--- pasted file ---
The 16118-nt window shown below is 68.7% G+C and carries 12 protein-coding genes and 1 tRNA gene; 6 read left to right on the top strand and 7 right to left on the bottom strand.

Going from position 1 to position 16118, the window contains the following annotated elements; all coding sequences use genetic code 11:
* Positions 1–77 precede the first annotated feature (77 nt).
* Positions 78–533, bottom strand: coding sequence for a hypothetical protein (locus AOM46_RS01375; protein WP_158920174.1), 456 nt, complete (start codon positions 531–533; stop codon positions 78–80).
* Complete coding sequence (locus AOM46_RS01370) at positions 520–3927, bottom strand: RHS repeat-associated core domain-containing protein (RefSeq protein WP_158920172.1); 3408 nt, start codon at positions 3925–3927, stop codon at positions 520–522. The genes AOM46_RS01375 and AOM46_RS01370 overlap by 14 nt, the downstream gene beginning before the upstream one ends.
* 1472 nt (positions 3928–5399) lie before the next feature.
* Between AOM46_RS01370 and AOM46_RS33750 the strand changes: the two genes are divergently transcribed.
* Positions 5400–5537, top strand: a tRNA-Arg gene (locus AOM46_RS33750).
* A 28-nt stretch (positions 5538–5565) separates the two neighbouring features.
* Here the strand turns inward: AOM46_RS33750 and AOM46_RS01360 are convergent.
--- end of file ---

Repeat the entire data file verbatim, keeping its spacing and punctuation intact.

The 16118-nt window shown below is 68.7% G+C and carries 12 protein-coding genes and 1 tRNA gene; 6 read left to right on the top strand and 7 right to left on the bottom strand.

Going from position 1 to position 16118, the window contains the following annotated elements; all coding sequences use genetic code 11:
* Positions 1–77 precede the first annotated feature (77 nt).
* Positions 78–533, bottom strand: coding sequence for a hypothetical protein (locus AOM46_RS01375; protein WP_158920174.1), 456 nt, complete (start codon positions 531–533; stop codon positions 78–80).
* Complete coding sequence (locus AOM46_RS01370) at positions 520–3927, bottom strand: RHS repeat-associated core domain-containing protein (RefSeq protein WP_158920172.1); 3408 nt, start codon at positions 3925–3927, stop codon at positions 520–522. The genes AOM46_RS01375 and AOM46_RS01370 overlap by 14 nt, the downstream gene beginning before the upstream one ends.
* 1472 nt (positions 3928–5399) lie before the next feature.
* Between AOM46_RS01370 and AOM46_RS33750 the strand changes: the two genes are divergently transcribed.
* Positions 5400–5537, top strand: a tRNA-Arg gene (locus AOM46_RS33750).
* A 28-nt stretch (positions 5538–5565) separates the two neighbouring features.
* Here the strand turns inward: AOM46_RS33750 and AOM46_RS01360 are convergent.